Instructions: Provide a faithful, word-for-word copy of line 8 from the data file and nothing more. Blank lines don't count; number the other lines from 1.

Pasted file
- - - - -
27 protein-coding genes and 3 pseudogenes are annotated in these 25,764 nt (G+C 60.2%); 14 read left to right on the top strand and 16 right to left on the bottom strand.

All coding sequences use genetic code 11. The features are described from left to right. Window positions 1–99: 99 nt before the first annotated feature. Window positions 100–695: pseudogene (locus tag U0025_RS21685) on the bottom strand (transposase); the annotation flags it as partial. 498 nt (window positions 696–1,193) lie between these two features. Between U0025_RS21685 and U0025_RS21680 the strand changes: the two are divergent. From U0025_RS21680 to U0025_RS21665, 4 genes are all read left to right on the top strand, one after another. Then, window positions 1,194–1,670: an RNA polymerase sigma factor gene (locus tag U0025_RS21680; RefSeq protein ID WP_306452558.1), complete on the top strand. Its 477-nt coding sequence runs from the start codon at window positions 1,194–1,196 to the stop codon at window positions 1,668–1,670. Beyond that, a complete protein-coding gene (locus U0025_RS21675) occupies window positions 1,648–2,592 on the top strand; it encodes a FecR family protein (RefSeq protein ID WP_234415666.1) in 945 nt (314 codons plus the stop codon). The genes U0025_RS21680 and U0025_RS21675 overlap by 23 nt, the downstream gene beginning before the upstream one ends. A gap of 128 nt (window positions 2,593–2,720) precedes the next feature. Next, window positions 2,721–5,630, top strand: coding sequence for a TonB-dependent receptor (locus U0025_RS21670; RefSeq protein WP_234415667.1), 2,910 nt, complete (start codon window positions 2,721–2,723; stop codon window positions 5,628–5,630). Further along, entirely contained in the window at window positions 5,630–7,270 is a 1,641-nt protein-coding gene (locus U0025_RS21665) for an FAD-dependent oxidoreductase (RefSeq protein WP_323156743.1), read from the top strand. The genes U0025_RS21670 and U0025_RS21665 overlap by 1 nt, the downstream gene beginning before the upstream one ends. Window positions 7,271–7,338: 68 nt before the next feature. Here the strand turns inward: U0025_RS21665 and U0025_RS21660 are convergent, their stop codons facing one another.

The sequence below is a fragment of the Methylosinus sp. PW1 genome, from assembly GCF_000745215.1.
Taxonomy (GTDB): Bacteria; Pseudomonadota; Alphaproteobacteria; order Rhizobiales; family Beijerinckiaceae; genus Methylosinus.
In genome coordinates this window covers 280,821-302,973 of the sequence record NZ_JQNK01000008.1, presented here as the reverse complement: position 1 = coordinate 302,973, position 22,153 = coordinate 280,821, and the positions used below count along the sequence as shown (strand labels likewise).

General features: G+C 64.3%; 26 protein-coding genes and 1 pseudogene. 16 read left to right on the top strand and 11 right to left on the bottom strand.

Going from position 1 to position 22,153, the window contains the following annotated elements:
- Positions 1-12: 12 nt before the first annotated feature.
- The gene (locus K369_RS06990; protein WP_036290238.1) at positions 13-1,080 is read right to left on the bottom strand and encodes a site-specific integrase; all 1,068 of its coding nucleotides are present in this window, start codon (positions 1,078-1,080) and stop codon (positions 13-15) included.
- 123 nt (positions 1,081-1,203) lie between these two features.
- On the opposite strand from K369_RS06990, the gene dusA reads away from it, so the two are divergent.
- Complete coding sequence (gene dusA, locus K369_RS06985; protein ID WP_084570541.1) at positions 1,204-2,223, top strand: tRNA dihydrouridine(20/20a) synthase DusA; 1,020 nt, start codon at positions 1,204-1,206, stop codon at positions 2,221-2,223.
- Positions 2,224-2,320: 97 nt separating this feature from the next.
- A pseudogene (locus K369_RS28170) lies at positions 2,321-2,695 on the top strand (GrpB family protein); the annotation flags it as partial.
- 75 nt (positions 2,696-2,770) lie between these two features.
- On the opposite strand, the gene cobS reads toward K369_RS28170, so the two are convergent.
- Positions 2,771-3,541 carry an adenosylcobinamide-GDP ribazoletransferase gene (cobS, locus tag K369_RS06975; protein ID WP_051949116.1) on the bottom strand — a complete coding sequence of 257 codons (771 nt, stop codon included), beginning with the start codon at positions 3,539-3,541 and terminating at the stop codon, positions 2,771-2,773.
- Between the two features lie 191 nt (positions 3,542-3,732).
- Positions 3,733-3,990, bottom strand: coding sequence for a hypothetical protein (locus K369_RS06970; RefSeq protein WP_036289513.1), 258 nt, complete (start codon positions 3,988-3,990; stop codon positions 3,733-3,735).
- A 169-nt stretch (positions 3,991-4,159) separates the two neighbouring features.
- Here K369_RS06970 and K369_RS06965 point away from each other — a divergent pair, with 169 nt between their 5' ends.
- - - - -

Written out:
- Positions 1-12: 12 nt before the first annotated feature.